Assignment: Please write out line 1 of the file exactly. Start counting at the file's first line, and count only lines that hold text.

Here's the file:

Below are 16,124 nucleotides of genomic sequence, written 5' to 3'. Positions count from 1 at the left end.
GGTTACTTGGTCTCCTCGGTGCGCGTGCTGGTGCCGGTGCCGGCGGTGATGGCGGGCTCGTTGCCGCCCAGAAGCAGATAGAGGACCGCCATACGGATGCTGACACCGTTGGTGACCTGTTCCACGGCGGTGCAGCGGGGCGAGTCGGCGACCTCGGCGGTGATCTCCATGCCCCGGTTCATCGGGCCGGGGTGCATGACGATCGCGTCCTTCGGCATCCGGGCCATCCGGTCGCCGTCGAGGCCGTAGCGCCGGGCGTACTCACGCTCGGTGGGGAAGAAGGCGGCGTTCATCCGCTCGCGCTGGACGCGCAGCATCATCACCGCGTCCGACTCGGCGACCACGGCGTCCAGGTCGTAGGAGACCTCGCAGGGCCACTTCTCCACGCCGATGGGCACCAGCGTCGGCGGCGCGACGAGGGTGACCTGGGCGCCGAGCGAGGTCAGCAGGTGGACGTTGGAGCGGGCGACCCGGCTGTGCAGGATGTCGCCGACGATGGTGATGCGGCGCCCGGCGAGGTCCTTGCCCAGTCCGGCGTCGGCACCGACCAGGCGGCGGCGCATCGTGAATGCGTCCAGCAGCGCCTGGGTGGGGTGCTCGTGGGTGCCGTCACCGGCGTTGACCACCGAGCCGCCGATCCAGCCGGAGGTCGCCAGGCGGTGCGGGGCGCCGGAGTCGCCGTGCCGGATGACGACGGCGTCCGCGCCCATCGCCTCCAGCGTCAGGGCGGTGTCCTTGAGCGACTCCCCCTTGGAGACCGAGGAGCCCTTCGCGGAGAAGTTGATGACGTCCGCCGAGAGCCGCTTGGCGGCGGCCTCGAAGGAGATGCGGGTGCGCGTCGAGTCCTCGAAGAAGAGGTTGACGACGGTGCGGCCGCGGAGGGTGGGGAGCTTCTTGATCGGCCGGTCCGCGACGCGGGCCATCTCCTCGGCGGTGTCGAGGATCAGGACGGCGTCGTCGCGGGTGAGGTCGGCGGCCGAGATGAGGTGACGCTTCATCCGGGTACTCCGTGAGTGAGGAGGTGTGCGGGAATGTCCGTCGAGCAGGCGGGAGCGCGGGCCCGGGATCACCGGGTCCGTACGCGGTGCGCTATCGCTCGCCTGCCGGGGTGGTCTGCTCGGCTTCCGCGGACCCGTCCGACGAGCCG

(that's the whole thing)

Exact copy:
Below are 16,124 nucleotides of genomic sequence, written 5' to 3'. Positions count from 1 at the left end.